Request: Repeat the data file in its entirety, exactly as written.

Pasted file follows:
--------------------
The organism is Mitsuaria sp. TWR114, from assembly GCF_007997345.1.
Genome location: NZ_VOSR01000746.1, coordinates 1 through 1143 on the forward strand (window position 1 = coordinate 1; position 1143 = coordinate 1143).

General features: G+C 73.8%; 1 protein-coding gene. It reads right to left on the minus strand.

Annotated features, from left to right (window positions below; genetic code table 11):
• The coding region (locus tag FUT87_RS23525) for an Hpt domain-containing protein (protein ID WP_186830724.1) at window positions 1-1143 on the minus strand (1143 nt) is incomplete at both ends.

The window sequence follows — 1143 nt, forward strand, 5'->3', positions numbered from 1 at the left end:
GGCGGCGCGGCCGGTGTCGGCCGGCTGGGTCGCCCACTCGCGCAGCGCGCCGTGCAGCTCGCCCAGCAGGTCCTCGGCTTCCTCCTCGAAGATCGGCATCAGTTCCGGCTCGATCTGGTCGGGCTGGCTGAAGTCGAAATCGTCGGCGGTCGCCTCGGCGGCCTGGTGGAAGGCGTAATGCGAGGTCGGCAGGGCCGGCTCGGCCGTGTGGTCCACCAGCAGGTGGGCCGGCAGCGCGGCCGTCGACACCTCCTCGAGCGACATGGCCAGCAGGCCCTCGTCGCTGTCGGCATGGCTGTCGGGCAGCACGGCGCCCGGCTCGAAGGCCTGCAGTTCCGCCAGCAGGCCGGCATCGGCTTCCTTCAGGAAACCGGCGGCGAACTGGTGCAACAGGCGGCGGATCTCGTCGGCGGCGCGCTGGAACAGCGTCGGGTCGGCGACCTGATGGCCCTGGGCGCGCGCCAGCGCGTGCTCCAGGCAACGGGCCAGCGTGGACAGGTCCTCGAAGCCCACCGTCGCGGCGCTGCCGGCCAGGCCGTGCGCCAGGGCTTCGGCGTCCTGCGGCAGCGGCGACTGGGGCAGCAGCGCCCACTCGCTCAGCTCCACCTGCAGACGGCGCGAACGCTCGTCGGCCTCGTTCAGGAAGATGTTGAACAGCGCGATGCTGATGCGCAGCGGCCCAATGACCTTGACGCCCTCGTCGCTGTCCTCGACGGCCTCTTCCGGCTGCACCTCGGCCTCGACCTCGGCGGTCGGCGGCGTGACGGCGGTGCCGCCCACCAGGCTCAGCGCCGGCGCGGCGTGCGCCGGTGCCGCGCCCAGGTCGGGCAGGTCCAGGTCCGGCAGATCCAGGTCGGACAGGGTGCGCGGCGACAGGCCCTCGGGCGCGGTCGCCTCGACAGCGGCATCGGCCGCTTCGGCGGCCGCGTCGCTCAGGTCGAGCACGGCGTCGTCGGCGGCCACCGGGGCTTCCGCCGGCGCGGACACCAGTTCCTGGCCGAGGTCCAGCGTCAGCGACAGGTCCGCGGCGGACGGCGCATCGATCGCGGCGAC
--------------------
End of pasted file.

The organism is Mitsuaria sp. TWR114, from assembly GCF_007997345.1.
Genome location: NZ_VOSR01000746.1, coordinates 1 through 1143 on the forward strand (window position 1 = coordinate 1; position 1143 = coordinate 1143).

General features: G+C 73.8%; 1 protein-coding gene. It reads right to left on the minus strand.

Annotated features, from left to right (window positions below; genetic code table 11):
• The coding region (locus tag FUT87_RS23525) for an Hpt domain-containing protein (protein ID WP_186830724.1) at window positions 1-1143 on the minus strand (1143 nt) is incomplete at both ends.

The window sequence follows — 1143 nt, forward strand, 5'->3', positions numbered from 1 at the left end:
GGCGGCGCGGCCGGTGTCGGCCGGCTGGGTCGCCCACTCGCGCAGCGCGCCGTGCAGCTCGCCCAGCAGGTCCTCGGCTTCCTCCTCGAAGATCGGCATCAGTTCCGGCTCGATCTGGTCGGGCTGGCTGAAGTCGAAATCGTCGGCGGTCGCCTCGGCGGCCTGGTGGAAGGCGTAATGCGAGGTCGGCAGGGCCGGCTCGGCCGTGTGGTCCACCAGCAGGTGGGCCGGCAGCGCGGCCGTCGACACCTCCTCGAGCGACATGGCCAGCAGGCCCTCGTCGCTGTCGGCATGGCTGTCGGGCAGCACGGCGCCCGGCTCGAAGGCCTGCAGTTCCGCCAGCAGGCCGGCATCGGCTTCCTTCAGGAAACCGGCGGCGAACTGGTGCAACAGGCGGCGGATCTCGTCGGCGGCGCGCTGGAACAGCGTCGGGTCGGCGACCTGATGGCCCTGGGCGCGCGCCAGCGCGTGCTCCAGGCAACGGGCCAGCGTGGACAGGTCCTCGAAGCCCACCGTCGCGGCGCTGCCGGCCAGGCCGTGCGCCAGGGCTTCGGCGTCCTGCGGCAGCGGCGACTGGGGCAGCAGCGCCCACTCGCTCAGCTCCACCTGCAGACGGCGCGAACGCTCGTCGGCCTCGTTCAGGAAGATGTTGAACAGCGCGATGCTGATGCGCAGCGGCCCAATGACCTTGACGCCCTCGTCGCTGTCCTCGACGGCCTCTTCCGGCTGCACCTCGGCCTCGACCTCGGCGGTCGGCGGCGTGACGGCGGTGCCGCCCACCAGGCTCAGCGCCGGCGCGGCGTGCGCCGGTGCCGCGCCCAGGTCGGGCAGGTCCAGGTCCGGCAGATCCAGGTCGGACAGGGTGCGCGGCGACAGGCCCTCGGGCGCGGTCGCCTCGACAGCGGCATCGGCCGCTTCGGCGGCCGCGTCGCTCAGGTCGAGCACGGCGTCGTCGGCGGCCACCGGGGCTTCCGCCGGCGCGGACACCAGTTCCTGGCCGAGGTCCAGCGTCAGCGACAGGTCCGCGGCGGACGGCGCATCGATCGCGGCGAC